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Radio Company iHeartMedia Files for Bankruptcy Protection

The largest owner of radio stations in the U.S., iHeartMedia Inc., filed for Chapter 11 bankruptcy last week to address $20 billion in debt. “The company said the agreement it ‍reached with holders of more than $10 billion of its outstanding debt would restructure its balance sheet by transferring 94 percent of the stock in the reorganized company to its lenders,” reports Reuters. The company has struggled with significant debt since its $17.9 billion leveraged buyout of Clear Channel Communications in 2008. Radio company Cumulus Media filed for Chapter 11 less than four months ago. Continue reading Radio Company iHeartMedia Files for Bankruptcy Protection

Internal Numbers Reveal the Success of Amazon Prime Video

For the first time, numbers are available to demonstrate how Amazon’s original video strategy is paying off. Thanks to internal documents read by Reuters, the general public can see evidence that Amazon’s top shows enticed over 5 million people to sign up for its Prime shopping membership by 2017. Using video to create shoppers is a key to Amazon’s strategy, and chief executive Jeff Bezos has been open about that approach. In total, Amazon’s U.S. audience for video (original and licensed) is about 26 million. Continue reading Internal Numbers Reveal the Success of Amazon Prime Video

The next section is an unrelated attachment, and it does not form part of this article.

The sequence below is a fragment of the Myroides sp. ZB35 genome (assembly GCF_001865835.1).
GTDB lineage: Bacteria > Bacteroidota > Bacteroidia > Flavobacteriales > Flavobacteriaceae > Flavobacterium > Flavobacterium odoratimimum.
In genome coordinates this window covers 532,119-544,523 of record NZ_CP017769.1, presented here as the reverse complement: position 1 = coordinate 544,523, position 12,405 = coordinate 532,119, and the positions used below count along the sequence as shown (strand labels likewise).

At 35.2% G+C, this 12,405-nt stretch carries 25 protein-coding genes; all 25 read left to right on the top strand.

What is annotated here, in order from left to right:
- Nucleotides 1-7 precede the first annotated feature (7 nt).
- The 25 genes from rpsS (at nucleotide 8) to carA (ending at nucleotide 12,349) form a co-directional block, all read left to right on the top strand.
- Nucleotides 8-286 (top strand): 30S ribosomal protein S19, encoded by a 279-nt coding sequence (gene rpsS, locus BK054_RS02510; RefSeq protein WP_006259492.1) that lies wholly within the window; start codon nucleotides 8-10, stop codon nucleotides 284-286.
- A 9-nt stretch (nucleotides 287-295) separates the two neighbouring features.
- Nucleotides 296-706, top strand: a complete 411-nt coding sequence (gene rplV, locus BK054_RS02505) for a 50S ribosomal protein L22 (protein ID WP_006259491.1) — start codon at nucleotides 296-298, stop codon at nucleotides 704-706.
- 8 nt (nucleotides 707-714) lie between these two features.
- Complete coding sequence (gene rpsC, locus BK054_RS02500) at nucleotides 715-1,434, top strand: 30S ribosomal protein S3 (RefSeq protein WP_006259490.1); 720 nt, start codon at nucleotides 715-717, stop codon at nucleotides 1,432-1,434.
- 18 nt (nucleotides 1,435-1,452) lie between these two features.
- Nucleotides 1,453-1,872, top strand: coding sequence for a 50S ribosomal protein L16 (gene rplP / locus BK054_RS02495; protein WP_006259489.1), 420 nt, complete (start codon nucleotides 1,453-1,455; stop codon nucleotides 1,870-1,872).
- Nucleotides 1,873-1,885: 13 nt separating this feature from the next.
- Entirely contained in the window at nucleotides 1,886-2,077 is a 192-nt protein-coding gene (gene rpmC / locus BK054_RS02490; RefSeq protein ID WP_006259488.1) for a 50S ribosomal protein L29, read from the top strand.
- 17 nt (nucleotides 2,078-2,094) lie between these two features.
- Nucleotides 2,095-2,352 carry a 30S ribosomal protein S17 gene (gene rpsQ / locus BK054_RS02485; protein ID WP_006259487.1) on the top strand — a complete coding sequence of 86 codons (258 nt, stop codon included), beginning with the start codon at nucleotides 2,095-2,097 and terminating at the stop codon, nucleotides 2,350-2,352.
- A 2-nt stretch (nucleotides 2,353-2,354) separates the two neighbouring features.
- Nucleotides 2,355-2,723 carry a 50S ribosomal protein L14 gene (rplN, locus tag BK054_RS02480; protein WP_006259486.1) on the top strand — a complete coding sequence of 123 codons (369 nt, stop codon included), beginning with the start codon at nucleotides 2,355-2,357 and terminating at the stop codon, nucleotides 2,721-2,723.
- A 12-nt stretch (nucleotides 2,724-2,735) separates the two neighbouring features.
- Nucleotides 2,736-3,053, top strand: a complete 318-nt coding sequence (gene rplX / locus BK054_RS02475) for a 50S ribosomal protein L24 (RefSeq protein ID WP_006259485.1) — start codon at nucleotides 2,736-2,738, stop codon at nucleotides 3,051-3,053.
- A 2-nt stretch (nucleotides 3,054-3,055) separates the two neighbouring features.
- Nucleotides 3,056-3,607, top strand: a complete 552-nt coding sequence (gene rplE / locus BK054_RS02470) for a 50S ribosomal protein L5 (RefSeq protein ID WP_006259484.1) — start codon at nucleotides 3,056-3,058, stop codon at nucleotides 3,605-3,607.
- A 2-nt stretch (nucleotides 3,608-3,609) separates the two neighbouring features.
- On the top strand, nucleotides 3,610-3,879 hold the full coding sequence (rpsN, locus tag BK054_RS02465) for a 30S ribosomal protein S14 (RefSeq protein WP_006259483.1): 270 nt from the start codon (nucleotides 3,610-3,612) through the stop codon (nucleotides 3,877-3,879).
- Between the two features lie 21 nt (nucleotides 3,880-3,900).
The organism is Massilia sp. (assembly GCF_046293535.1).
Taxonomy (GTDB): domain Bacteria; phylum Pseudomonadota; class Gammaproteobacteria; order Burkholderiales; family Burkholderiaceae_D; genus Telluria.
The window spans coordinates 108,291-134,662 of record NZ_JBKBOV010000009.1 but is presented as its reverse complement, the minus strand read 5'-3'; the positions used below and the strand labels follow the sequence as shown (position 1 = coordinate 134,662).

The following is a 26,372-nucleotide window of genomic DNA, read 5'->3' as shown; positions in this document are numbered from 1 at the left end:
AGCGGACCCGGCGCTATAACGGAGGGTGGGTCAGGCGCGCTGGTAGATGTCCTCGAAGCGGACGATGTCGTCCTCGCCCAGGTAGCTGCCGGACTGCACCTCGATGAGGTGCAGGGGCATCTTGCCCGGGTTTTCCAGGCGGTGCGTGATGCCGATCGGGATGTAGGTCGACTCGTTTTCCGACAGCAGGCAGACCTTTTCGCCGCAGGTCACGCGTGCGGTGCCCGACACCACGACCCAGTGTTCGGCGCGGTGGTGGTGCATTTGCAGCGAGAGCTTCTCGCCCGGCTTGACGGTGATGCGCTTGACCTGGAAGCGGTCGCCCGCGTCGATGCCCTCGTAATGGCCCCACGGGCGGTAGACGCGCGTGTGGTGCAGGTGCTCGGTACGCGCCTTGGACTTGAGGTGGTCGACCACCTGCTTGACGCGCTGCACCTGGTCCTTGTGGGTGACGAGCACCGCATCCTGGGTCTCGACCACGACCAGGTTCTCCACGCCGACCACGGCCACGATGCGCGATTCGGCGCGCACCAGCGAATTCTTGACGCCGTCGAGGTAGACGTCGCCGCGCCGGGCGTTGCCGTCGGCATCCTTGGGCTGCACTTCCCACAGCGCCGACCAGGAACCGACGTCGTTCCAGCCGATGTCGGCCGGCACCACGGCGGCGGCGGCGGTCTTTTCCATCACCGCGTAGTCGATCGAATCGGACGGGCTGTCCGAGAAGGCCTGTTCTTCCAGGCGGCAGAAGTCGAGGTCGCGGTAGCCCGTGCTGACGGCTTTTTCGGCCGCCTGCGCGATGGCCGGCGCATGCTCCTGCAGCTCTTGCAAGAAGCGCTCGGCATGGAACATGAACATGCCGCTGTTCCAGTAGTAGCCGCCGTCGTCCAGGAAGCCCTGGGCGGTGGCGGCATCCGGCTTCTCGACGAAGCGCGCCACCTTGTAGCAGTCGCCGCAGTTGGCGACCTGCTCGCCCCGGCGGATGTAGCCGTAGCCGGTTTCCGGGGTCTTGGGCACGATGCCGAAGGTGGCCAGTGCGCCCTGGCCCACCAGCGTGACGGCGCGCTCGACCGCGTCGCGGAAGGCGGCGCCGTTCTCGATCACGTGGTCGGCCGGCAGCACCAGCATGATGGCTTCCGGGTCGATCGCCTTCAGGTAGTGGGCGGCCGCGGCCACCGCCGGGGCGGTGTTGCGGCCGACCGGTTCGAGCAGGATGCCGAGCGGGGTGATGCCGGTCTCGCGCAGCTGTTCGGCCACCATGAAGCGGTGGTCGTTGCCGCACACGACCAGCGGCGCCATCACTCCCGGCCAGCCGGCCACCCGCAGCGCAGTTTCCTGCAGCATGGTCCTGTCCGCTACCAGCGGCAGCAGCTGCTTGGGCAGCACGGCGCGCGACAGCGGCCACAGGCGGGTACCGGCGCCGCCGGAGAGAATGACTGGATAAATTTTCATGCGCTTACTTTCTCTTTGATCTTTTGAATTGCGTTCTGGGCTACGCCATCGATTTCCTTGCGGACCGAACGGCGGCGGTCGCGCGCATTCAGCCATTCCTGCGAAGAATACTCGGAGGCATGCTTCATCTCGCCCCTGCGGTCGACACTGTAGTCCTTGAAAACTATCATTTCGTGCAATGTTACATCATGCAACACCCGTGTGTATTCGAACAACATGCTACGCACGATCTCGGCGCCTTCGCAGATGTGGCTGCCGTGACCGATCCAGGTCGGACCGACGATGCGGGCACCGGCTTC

NBC News Could Launch a Live-Streaming Product This Year

NBC News programming is currently available via broadcast television, cable channel MSNBC and social platform Snapchat. An additional distribution option to attract younger viewers is being considered. Speaking to reporters this week, NBC News and MSNBC chair Andrew Lack explained that execs are mulling a new live-streaming service. “Lack did not give a time frame for a launch, though he suggested the concept could roll out in 2018,” reports Variety. “He and Nick Ascheim, senior vice president of digital for NBC News, said executives were also considering whether the product would be free or require a subscription.” Continue reading NBC News Could Launch a Live-Streaming Product This Year

Google to Ban Cryptocurrency and ICO Ads Beginning in June

Google announced its intention to ban advertisements related to risky financial products, including any that promote cryptocurrencies and initial coin offerings (ICOs), beginning this June. This is part of an update to Google’s policy and seems to closely resemble a similar ban announced by Facebook in January. However, reports indicate that ad makers have found workarounds within Facebook (like typing “Bitc0in” with a zero instead of “Bitcoin”). Google plans to anticipate these sorts of workarounds in advance of the ban.

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Google Promotes AMP Technology as New Internet Standard

Google has started a project to convince the World Wide Web Consortium (W3C), the primary international standards organization for the web, to adopt technology that is the foundation of its Accelerated Mobile Pages (AMP). With AMP, webpages enjoy almost immediate loading, distribution on multiple platforms and better visibility on Google and its many properties. Google created AMP to make web pages as fast as the kinds of “instant articles” found on Apple News and Facebook, where pages are pre-loaded in the app. With AMP, however, Google wants to apply those benefits to the entire web. Continue reading Google Promotes AMP Technology as New Internet Standard